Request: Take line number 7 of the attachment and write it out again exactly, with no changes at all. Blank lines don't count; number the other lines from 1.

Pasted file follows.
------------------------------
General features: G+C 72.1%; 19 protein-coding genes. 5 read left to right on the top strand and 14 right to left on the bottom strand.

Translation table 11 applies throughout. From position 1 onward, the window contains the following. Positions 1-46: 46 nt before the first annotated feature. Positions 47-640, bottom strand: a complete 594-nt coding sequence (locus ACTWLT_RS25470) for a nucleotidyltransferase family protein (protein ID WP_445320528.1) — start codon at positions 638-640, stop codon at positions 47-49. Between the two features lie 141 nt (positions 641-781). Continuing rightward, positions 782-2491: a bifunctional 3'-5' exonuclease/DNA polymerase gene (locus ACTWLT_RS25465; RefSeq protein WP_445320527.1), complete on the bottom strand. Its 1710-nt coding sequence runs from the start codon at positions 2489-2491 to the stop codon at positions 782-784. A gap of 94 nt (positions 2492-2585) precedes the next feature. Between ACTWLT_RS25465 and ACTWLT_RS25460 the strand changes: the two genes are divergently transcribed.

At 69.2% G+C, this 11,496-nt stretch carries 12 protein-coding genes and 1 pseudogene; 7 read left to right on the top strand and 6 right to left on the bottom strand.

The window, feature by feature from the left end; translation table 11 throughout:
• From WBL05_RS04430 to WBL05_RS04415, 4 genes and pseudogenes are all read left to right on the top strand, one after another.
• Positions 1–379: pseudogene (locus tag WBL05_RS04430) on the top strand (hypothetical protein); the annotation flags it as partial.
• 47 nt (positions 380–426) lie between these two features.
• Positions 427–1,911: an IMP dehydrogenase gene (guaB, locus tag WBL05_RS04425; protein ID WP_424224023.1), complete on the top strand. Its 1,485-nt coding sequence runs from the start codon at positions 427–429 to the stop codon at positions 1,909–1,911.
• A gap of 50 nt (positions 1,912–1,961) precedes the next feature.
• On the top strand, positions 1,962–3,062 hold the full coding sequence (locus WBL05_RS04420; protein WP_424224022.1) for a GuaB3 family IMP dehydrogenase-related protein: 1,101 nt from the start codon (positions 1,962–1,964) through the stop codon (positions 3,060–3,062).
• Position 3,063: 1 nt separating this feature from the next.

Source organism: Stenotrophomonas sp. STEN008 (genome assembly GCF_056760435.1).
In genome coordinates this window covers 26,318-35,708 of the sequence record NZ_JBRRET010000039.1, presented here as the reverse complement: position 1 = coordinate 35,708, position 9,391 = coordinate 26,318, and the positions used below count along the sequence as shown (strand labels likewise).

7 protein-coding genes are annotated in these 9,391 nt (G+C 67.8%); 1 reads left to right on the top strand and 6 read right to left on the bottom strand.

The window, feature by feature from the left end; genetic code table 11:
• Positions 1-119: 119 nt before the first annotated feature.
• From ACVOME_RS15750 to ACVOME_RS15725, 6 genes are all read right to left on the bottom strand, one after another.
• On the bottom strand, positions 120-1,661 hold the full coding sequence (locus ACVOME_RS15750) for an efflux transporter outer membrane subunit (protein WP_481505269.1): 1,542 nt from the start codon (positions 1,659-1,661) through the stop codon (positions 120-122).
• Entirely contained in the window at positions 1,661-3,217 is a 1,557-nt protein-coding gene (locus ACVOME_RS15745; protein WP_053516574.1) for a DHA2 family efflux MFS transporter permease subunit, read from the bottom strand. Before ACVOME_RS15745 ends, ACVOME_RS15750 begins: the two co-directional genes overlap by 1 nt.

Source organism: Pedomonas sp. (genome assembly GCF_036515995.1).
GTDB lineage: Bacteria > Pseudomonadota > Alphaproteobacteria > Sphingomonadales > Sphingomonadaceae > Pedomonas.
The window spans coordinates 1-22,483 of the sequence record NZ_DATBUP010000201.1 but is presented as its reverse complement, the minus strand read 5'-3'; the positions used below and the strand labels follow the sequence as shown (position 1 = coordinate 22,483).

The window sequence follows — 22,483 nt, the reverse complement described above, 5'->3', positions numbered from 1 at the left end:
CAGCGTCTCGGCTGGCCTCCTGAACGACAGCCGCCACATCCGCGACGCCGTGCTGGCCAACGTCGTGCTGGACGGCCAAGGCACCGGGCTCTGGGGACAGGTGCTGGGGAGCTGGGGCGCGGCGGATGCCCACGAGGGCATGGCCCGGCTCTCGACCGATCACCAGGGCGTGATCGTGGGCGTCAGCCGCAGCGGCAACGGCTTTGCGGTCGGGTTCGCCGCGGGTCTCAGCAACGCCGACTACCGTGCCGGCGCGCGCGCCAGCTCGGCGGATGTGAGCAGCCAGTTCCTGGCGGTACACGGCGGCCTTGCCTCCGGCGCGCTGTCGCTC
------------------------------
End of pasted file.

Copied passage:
• 47 nt (positions 380–426) lie between these two features.